The CMA recently issued certain rules with respect to special trade transactions (STT) in connection with listed securities. Moreover, these rules have been adopted and implemented by Boursa Kuwait (the local stock exchange in Kuwait). As STTs only apply to listed securities, any such transaction would also have to comply with the Capital Markets Law and its executive regulations as well as the Boursa Kuwait regulations. The Special Trade Rules (the Rules) were issued by the CMA by way of resolution (the Resolution) to govern STTs in Kuwait. The Resolution indicates that Boursa Kuwait should issue and adopt further specific regulations in this regard in the context of the Rules. However, with regard to such specific regulations on executing the special trade, the rules/regulations governing same are as set out in the Boursa Kuwait form required to process the transaction (the Sale Form). The Sale Form incorporates certain declarations by the buyer, seller and their brokers. More specifically, the Rules stipulate that STTs may only be concluded between one buyer and one seller, provided the targeted shares are less than 5% of the share capital of the target company. In the event a transaction contemplates a transfer of shares is above the abovementioned threshold, such transfer may be split in a series of transactions.

One of the main benefits of the STT regime is that the relevant sales will proceed directly between the buyer and the seller without the need for a screen trade or a block trade auction, which normally applies to the sale of 5% or more of the shares of a listed company in one transaction. Special trades should be conducted for cash consideration at a price regulated by the Rules. More specifically, the Rules provide that the price should not fall below or exceed the preceding day's price by more than 20%.

One other important factor impacting deal structures is that acquisition finance is generally possible in Kuwait given that there are no financial assistance rules. However, because of corporate benefit considerations, the parties to an M&A transaction have to put in place various structures in order to ensure the funds obtained through such financing are pushed down the corporate structure.

3.3 Are there any rules, legislation or policy frameworks under discussion that may impact M&A in your jurisdiction in the near future?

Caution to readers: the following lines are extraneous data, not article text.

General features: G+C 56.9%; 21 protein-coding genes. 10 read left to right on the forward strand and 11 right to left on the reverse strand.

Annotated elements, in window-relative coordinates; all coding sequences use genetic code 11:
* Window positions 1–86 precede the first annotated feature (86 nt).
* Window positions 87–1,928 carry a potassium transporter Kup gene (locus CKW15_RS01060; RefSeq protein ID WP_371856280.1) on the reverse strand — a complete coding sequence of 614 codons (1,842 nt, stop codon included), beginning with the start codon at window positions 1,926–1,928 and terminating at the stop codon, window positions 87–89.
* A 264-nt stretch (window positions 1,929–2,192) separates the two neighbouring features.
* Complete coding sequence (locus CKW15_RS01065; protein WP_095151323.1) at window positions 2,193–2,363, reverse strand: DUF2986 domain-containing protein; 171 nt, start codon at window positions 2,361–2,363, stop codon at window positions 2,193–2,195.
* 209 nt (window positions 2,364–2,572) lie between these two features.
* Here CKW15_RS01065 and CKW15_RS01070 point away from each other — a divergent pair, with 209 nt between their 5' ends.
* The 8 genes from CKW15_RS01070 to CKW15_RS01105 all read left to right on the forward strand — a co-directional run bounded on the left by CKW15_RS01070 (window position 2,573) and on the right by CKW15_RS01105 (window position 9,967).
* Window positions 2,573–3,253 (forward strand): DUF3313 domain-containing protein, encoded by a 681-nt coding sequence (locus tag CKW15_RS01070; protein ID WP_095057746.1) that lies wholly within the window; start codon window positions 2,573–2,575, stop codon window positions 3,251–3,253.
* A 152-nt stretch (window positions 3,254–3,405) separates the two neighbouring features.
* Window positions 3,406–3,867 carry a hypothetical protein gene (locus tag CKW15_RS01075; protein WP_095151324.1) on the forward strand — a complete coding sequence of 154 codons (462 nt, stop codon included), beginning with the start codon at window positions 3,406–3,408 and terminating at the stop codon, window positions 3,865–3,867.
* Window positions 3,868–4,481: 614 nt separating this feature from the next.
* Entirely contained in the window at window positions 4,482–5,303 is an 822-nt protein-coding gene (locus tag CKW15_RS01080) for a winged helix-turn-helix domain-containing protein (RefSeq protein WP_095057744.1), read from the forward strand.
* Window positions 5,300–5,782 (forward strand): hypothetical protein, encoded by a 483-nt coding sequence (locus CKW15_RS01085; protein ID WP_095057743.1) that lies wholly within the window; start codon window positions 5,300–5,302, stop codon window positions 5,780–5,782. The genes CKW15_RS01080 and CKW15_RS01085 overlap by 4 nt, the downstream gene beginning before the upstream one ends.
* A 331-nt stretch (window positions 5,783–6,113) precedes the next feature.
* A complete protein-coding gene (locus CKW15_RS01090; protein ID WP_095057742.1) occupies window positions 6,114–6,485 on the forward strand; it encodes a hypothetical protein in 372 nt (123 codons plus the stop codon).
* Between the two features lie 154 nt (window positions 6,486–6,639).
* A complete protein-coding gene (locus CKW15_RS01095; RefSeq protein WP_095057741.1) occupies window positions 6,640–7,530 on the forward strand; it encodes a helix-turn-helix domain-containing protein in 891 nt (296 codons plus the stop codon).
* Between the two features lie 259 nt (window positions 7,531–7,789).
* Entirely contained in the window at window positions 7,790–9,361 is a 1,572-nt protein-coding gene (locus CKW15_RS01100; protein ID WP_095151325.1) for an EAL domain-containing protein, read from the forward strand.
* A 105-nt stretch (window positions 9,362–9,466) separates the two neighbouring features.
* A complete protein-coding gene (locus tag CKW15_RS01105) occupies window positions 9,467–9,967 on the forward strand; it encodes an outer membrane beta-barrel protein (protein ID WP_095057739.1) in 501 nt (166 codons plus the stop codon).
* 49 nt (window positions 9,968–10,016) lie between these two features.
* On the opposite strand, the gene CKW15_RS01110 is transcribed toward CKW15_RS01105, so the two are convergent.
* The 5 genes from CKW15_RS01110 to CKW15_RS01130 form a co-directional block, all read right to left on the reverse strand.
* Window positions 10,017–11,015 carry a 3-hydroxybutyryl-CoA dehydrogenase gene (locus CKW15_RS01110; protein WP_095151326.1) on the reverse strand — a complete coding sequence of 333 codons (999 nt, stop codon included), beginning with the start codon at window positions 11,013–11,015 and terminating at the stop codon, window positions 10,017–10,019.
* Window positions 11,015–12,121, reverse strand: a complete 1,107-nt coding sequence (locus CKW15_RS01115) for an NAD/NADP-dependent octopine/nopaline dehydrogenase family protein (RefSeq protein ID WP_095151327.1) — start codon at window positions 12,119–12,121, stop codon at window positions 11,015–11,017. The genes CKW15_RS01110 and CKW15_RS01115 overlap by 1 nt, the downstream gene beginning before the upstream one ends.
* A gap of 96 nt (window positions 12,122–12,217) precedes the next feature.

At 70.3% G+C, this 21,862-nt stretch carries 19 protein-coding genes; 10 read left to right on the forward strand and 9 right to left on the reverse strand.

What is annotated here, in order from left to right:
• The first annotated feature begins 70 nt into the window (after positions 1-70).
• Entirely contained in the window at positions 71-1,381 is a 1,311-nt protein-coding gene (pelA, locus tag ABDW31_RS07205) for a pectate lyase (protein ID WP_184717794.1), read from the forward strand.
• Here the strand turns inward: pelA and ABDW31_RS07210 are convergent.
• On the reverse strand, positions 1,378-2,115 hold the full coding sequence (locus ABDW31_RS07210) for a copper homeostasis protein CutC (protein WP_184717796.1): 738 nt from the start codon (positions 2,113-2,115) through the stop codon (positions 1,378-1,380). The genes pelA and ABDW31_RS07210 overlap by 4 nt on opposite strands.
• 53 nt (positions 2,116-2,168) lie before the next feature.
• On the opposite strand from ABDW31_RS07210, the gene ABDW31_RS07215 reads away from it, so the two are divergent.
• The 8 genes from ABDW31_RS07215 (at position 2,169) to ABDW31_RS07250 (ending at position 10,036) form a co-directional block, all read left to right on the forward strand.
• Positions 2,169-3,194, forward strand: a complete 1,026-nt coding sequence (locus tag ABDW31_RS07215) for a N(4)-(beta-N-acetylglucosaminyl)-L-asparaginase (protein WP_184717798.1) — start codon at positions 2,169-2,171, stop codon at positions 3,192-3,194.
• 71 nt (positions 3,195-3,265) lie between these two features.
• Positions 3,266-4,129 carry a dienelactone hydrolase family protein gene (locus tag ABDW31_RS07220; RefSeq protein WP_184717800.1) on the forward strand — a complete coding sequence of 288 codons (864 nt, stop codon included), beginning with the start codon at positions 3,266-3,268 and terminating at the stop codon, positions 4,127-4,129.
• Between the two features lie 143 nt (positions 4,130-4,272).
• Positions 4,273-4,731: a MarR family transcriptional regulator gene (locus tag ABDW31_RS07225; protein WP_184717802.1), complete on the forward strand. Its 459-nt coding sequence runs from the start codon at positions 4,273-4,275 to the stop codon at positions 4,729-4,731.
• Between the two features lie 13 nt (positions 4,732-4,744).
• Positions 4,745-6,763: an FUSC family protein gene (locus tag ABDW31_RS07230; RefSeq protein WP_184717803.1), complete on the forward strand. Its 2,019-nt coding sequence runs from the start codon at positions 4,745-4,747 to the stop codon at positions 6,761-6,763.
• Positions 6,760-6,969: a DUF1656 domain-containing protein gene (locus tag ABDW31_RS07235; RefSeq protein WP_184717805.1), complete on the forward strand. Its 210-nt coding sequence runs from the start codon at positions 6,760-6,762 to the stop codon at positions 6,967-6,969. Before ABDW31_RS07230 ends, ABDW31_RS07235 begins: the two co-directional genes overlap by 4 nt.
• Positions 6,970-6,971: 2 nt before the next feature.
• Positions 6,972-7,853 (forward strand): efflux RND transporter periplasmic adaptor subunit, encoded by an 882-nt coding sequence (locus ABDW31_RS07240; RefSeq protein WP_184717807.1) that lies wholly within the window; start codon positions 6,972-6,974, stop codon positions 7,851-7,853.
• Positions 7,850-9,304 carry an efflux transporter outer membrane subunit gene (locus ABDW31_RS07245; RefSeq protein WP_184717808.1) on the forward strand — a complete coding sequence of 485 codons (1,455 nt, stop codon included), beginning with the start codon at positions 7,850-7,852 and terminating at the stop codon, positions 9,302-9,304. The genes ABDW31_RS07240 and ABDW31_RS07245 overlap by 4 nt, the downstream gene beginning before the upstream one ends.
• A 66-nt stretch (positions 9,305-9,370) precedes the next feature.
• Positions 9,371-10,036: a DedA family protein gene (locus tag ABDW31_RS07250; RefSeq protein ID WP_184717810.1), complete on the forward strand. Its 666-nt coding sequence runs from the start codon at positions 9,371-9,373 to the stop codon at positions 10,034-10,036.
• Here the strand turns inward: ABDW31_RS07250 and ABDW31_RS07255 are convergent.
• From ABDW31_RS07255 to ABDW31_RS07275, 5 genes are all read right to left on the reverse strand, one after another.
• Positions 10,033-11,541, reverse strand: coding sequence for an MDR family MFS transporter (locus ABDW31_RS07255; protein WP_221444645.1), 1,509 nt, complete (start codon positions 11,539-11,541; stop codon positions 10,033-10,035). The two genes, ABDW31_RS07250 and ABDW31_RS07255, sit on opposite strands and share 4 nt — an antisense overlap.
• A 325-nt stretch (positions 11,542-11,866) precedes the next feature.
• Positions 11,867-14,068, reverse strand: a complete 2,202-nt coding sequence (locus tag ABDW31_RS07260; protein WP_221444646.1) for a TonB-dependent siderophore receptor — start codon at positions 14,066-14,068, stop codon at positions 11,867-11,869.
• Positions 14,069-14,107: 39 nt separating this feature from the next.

We understand that amendments to the Competition Law and the executive regulations thereto will be forthcoming, however, we note that to date no such legislative amendments have been promulgated and/or issued in the Kuwait Official Gazette.

SECTION 4: Market idiosyncrasies

4.1 Please describe any common mistakes or misconceptions that exist about the M&A market in your jurisdiction.

Some of the mistakes or misconceptions with regards to the Kuwaiti market include: poor disclosure processes because sellers are sometimes inexperienced in the M&A processes, and targets do not keep track of all the documents needed to be disclosed to the buyers; and misconceptions about the regulatory processes which are often more complicated than what the parties expect. In addition, a common mistake made by practitioners is to import legal structures and documentation developed in other jurisdictions without a proper adaptation of same to the peculiarities of the Kuwait legal system. This can lead to complications in the execution phase of the transaction and in the enforcement of rights arising under M&A transaction documentation.

4.2 Are there frequently asked questions or often overlooked areas from parties involved in an M&A transaction?

An area that is often overlooked and/or paid less attention to is due diligence. In particular, appropriate translation of due diligence findings into contractual protections, whether by means of pre-closing remedial actions, associated variation of commercial terms, special indemnities or other methods is deficient. This often arises because the legal practitioners that carry out the due diligence do not always lead the negotiation of transaction documentation. Parties involved in an M&A transaction also often overlook certain aspects of the Kuwait competition law. Furthermore, the rendering of M&A/investment advisory services with respect to securities onshore of Kuwait is a regulated securities activity under the CML Rules. As such, foreign services providers should be aware of the restrictions applicable in connection with the rendering of such services onshore of Kuwait.

4.3 What measures should be taken to best prepare for your market's idiosyncrasies?

The best measures to prepare for the market idiosyncrasies is to perform an adequate due diligence of the target, engage well-experienced law firms with a proven M&A track record, manage the expectations of the sellers (with respect to timing and requirements specific to the jurisdiction) and encourage parties to retain suitably qualified financial advisors.